Do you have a loan or mortgage to pay off? If you’re between the ages of 35 to 54, odds are you do.
When you borrow money, odds are you’ll be paying interest on that loan. It pays to know the differences between simple and compound interest and the way they’ll affect you, depending on the type of loan you’ve taken out.
What Is Simple Interest?
Simple interest is a fixed amount based on the principal, or original borrowed amount, of a loan or deposit. The interest amount remains the same throughout the duration of the repayment period.
For example, if simple interest is charged at five percent on a $10,000 loan over a three-year period, the amount of interest paid will be $500 each year, for a total of $1,500. Common examples of real-life simple interest loans are car loans, which are easy to calculate.
What Is Compound interest?
While simple interest lives up to its name, compound interest is more complex.
“Compound interest accrues on the principal amount and the accumulated interest of previous periods; it includes interest on interest, in other words,” Steven Nickolas explains in an article for Investopedia.
If the $10,000 loan described
This also means that compounding interest scales significantly with frequent compounding periods, potentially even more so than with higher interest rates.
“For every $100 of a loan over a certain period, the amount of interest accrued at 10 percent annually will be lower than interest accrued at 5 percent semi-annually, which will, in turn, be lower than interest accrued at 2.5 percent quarterly,” Nicholas writes.
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How Interest Affects Loans
Interest can work in your favor, too. Odds are, financial experts or people you know have encouraged you to start saving for retirement while you’re young. Not only will you have more time to put more money into your retirement, but also because compound interest enables you to save exponentially more money by starting earlier.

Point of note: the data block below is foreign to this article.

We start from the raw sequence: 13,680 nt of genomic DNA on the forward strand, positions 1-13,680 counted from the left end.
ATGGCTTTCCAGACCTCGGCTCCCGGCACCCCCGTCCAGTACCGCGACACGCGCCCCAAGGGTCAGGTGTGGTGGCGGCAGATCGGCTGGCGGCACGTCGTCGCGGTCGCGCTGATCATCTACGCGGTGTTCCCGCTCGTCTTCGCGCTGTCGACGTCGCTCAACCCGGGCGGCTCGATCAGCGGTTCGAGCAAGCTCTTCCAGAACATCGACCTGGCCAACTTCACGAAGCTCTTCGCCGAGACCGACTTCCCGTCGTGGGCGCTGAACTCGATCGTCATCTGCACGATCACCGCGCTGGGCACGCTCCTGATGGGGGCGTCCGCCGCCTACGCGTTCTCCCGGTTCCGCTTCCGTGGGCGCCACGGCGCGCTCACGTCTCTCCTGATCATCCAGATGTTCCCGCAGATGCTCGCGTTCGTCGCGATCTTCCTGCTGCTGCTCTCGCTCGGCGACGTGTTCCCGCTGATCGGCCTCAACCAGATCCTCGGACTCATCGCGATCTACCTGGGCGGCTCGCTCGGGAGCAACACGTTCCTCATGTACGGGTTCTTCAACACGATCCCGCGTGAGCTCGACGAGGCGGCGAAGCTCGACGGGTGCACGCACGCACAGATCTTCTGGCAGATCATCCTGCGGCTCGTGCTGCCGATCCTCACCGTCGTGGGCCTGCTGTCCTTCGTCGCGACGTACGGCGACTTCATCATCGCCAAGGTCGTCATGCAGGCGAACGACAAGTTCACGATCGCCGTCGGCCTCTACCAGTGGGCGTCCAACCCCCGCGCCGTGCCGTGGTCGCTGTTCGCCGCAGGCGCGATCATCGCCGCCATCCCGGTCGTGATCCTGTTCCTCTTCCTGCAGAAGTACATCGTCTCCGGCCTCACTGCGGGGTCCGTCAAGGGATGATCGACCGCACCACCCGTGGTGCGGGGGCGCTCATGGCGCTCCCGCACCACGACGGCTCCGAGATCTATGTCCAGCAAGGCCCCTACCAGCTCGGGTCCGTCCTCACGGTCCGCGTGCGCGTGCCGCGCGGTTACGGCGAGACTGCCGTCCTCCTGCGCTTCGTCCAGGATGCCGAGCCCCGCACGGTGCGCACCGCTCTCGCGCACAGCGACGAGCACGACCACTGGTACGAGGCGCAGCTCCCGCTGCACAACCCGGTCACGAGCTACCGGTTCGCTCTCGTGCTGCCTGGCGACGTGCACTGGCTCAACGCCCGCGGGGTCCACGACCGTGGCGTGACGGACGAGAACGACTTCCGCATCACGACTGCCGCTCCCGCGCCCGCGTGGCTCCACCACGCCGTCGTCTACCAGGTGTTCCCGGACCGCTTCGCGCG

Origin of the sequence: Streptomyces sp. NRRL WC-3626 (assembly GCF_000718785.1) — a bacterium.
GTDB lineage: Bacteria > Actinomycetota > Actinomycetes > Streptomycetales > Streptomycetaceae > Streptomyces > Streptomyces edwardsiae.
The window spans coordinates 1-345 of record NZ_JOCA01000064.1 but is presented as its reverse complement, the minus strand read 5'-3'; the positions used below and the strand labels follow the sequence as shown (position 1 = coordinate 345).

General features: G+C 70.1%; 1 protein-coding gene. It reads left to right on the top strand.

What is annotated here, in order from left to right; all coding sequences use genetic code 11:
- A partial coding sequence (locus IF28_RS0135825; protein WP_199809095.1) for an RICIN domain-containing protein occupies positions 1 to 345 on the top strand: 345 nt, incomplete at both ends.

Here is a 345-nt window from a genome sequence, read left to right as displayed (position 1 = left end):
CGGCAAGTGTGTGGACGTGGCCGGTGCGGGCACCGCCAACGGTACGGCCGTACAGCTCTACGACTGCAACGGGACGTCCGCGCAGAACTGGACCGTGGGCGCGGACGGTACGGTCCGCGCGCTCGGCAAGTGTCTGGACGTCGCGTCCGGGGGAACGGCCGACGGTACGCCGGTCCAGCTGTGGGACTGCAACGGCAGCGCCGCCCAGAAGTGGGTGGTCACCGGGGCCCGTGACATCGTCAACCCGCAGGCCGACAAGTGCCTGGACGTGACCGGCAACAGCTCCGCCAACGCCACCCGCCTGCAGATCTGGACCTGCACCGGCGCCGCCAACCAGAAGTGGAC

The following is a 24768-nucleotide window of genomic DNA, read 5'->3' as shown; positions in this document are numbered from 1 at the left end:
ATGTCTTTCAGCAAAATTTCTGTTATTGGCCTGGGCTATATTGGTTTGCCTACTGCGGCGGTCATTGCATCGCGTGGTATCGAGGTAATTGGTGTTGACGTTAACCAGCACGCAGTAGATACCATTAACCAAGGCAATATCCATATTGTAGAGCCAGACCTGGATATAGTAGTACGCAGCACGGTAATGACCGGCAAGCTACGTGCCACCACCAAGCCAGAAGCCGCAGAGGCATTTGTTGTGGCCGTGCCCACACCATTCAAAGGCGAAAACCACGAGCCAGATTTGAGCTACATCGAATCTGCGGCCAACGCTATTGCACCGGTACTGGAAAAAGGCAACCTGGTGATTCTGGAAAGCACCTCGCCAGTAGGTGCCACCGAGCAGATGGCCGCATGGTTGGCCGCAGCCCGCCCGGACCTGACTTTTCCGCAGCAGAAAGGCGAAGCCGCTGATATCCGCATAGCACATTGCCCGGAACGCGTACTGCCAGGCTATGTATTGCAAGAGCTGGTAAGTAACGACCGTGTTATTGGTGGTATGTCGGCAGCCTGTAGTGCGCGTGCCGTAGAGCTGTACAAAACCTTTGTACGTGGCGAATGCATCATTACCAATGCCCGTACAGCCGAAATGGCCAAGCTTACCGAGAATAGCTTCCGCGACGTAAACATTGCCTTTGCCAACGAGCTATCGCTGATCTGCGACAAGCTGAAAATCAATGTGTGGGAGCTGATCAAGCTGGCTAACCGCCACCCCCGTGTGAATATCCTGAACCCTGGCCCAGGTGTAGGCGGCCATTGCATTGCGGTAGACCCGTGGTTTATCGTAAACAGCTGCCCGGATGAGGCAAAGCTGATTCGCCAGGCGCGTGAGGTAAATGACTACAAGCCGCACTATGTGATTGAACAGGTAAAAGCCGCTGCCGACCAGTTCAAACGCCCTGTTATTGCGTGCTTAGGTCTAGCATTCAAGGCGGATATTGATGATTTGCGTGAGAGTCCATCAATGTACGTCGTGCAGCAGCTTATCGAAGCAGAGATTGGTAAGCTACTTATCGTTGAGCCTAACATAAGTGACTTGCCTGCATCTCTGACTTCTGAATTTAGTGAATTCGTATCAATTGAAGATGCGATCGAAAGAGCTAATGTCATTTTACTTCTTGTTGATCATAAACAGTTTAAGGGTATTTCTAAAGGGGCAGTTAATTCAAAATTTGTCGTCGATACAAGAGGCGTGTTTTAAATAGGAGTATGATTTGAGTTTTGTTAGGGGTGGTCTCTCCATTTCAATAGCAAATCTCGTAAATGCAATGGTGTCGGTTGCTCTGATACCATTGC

The same is true in reverse when repaying loans. The earlier you start, and the more frequently you make payments, the less money you will have to pay over the total period. It’s best to pay off loans as quickly as possible, as debt compounded over the years can spiral out of control.
“Pay off debts quickly, and pay extra when you can,” Justin Pritchard advises in an article for TheBalance.com. “Paying the minimum on your credit cards will cost you dearly because you’ll barely make a dent in the interest charges, and your balance could actually grow.”
As with all loans, you should always seek the lowest interest rates you can find. Keep in mind that even with a low rate, compound interest can quickly make a loan overbearing to repay.
“If you have student loans, avoid capitalizing interest charges and pay at least the interest as it accrues so you don’t get a nasty surprise after graduation,” Pritchard says. “Even if you’re not required to pay, you’ll do yourself a favor by minimizing your lifetime interest costs.”
Compounding is a powerful force that can work for you if you invest early and regularly. If you have a loan that has to be repaid with compound interest, you can save money by paying it back early and increasing the frequency of your loan repayments.
Need Help Planning for Future Financial Goals?
Besides paying off any loans and interest you have, it’s important to plan for the future – whether that means buying a home, sending children to college or saving for retirement.
Wondering where to get started? Contact a Minster Bank private wealth management advisor today and get the expert advice you need to make your dreams a reality.
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